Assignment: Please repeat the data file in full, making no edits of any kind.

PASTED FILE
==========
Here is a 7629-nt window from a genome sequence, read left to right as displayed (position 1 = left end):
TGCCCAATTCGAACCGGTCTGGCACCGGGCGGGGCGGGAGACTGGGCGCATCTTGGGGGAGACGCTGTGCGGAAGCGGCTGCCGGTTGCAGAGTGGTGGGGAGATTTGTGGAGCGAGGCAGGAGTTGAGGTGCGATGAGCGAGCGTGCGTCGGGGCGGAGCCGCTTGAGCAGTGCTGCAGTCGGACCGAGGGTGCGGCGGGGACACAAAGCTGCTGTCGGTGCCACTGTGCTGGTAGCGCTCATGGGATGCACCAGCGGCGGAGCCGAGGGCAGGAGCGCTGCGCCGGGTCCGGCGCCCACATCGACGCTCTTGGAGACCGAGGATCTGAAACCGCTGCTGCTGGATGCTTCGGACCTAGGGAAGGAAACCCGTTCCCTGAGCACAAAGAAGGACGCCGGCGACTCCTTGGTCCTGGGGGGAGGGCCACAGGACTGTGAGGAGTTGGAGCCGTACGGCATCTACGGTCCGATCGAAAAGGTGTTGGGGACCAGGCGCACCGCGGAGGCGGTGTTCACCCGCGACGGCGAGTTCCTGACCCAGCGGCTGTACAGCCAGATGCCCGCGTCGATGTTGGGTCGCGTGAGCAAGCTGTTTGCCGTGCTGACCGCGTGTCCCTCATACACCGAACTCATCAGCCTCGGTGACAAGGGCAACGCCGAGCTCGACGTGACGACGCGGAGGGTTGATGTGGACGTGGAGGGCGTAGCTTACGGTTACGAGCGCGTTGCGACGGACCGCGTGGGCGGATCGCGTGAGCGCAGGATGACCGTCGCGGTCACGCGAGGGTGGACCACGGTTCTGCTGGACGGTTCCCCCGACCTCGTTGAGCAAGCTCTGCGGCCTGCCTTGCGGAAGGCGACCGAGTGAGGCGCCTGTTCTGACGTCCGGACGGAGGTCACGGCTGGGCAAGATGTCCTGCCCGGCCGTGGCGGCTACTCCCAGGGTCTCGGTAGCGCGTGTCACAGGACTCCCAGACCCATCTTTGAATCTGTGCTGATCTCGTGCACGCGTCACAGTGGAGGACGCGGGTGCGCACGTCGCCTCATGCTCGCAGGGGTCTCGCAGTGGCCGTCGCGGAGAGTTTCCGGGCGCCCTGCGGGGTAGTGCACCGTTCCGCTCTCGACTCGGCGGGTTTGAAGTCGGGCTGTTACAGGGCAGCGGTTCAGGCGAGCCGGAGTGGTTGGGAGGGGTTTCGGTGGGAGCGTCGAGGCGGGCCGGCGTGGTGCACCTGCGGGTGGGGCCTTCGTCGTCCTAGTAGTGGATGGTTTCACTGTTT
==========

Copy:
Here is a 7629-nt window from a genome sequence, read left to right as displayed (position 1 = left end):
TGCCCAATTCGAACCGGTCTGGCACCGGGCGGGGCGGGAGACTGGGCGCATCTTGGGGGAGACGCTGTGCGGAAGCGGCTGCCGGTTGCAGAGTGGTGGGGAGATTTGTGGAGCGAGGCAGGAGTTGAGGTGCGATGAGCGAGCGTGCGTCGGGGCGGAGCCGCTTGAGCAGTGCTGCAGTCGGACCGAGGGTGCGGCGGGGACACAAAGCTGCTGTCGGTGCCACTGTGCTGGTAGCGCTCATGGGATGCACCAGCGGCGGAGCCGAGGGCAGGAGCGCTGCGCCGGGTCCGGCGCCCACATCGACGCTCTTGGAGACCGAGGATCTGAAACCGCTGCTGCTGGATGCTTCGGACCTAGGGAAGGAAACCCGTTCCCTGAGCACAAAGAAGGACGCCGGCGACTCCTTGGTCCTGGGGGGAGGGCCACAGGACTGTGAGGAGTTGGAGCCGTACGGCATCTACGGTCCGATCGAAAAGGTGTTGGGGACCAGGCGCACCGCGGAGGCGGTGTTCACCCGCGACGGCGAGTTCCTGACCCAGCGGCTGTACAGCCAGATGCCCGCGTCGATGTTGGGTCGCGTGAGCAAGCTGTTTGCCGTGCTGACCGCGTGTCCCTCATACACCGAACTCATCAGCCTCGGTGACAAGGGCAACGCCGAGCTCGACGTGACGACGCGGAGGGTTGATGTGGACGTGGAGGGCGTAGCTTACGGTTACGAGCGCGTTGCGACGGACCGCGTGGGCGGATCGCGTGAGCGCAGGATGACCGTCGCGGTCACGCGAGGGTGGACCACGGTTCTGCTGGACGGTTCCCCCGACCTCGTTGAGCAAGCTCTGCGGCCTGCCTTGCGGAAGGCGACCGAGTGAGGCGCCTGTTCTGACGTCCGGACGGAGGTCACGGCTGGGCAAGATGTCCTGCCCGGCCGTGGCGGCTACTCCCAGGGTCTCGGTAGCGCGTGTCACAGGACTCCCAGACCCATCTTTGAATCTGTGCTGATCTCGTGCACGCGTCACAGTGGAGGACGCGGGTGCGCACGTCGCCTCATGCTCGCAGGGGTCTCGCAGTGGCCGTCGCGGAGAGTTTCCGGGCGCCCTGCGGGGTAGTGCACCGTTCCGCTCTCGACTCGGCGGGTTTGAAGTCGGGCTGTTACAGGGCAGCGGTTCAGGCGAGCCGGAGTGGTTGGGAGGGGTTTCGGTGGGAGCGTCGAGGCGGGCCGGCGTGGTGCACCTGCGGGTGGGGCCTTCGTCGTCCTAGTAGTGGATGGTTTCACTGTTT